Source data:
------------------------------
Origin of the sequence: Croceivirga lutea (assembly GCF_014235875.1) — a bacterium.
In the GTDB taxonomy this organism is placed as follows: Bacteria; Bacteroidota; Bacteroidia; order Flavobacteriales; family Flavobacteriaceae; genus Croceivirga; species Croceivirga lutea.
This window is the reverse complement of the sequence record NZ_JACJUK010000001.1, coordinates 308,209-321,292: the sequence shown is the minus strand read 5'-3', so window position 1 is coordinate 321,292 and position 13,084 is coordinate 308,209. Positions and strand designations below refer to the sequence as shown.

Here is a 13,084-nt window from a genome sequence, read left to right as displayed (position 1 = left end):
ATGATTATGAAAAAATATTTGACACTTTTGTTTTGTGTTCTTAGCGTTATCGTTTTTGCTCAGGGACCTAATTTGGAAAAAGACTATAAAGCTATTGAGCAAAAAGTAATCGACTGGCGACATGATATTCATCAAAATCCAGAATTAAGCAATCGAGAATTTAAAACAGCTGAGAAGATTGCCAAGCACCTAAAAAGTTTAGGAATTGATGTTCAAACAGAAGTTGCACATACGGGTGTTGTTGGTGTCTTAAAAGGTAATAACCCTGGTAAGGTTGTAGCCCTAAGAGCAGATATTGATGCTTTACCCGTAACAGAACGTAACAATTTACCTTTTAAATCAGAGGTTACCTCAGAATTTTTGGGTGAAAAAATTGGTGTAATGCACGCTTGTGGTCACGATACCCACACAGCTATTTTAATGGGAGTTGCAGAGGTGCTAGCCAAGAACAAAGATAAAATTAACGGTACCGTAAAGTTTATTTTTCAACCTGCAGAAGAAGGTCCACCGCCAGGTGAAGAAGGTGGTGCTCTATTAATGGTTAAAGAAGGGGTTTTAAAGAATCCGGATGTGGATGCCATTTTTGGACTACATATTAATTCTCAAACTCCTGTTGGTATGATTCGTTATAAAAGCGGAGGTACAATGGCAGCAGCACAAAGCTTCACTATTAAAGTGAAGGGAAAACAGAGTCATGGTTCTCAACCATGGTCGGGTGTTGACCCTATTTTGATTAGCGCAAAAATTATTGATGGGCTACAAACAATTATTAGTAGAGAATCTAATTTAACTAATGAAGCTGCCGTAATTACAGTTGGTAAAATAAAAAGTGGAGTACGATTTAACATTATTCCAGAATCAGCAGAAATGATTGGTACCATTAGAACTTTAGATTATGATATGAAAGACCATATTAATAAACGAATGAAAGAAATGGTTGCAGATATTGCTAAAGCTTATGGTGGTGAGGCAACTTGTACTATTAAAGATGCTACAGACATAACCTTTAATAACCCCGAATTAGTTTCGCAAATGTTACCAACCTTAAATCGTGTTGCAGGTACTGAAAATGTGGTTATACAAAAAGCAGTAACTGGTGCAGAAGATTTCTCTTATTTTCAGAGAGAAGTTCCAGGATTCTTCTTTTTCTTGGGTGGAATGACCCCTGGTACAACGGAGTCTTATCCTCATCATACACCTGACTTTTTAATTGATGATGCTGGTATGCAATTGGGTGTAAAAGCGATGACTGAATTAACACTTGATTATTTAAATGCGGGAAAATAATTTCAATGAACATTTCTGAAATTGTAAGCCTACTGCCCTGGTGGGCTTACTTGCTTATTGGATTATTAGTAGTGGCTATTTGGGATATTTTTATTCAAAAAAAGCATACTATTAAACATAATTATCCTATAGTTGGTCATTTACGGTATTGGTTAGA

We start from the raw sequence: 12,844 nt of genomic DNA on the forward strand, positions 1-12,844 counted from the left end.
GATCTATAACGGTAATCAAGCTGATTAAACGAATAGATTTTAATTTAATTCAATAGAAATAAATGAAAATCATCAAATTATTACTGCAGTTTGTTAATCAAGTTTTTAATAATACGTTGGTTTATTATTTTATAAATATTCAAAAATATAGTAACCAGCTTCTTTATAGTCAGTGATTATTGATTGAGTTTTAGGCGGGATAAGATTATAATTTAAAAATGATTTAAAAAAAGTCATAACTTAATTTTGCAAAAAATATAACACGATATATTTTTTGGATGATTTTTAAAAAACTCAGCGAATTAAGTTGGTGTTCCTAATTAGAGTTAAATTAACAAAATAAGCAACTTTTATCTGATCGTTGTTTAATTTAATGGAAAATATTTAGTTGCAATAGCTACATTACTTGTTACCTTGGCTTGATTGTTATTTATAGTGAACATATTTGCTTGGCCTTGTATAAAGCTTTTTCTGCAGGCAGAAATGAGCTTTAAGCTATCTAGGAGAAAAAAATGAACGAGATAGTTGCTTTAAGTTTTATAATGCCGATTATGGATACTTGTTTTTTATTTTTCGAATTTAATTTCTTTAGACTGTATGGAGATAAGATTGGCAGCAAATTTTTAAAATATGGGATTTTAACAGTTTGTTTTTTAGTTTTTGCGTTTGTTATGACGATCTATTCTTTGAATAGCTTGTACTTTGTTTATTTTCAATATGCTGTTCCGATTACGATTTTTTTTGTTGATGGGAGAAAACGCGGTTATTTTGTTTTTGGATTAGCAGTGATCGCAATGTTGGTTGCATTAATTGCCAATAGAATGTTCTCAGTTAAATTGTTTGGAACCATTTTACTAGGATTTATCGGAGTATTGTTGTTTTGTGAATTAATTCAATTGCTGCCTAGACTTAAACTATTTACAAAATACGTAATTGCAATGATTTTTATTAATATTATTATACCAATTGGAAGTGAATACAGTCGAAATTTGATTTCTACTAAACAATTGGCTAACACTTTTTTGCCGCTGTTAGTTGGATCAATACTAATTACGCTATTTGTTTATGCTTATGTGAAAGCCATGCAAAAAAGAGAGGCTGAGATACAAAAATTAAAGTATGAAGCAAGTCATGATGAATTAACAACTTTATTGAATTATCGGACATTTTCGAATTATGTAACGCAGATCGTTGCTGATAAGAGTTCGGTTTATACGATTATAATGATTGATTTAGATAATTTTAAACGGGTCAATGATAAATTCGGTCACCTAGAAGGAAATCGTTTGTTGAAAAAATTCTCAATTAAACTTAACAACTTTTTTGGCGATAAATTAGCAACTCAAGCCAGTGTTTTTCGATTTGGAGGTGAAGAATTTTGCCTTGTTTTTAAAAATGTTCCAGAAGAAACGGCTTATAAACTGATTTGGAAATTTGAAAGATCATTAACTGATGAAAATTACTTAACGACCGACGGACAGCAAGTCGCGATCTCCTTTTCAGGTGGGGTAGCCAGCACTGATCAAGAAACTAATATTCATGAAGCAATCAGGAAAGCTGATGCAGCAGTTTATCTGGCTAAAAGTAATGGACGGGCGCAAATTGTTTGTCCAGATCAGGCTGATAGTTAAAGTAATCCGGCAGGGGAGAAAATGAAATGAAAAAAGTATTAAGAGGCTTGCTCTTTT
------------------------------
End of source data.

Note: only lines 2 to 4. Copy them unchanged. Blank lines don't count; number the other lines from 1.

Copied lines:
In the GTDB taxonomy this organism is placed as follows: Bacteria; Bacteroidota; Bacteroidia; order Flavobacteriales; family Flavobacteriaceae; genus Croceivirga; species Croceivirga lutea.
This window is the reverse complement of the sequence record NZ_JACJUK010000001.1, coordinates 308,209-321,292: the sequence shown is the minus strand read 5'-3', so window position 1 is coordinate 321,292 and position 13,084 is coordinate 308,209. Positions and strand designations below refer to the sequence as shown.

Here is a 13,084-nt window from a genome sequence, read left to right as displayed (position 1 = left end):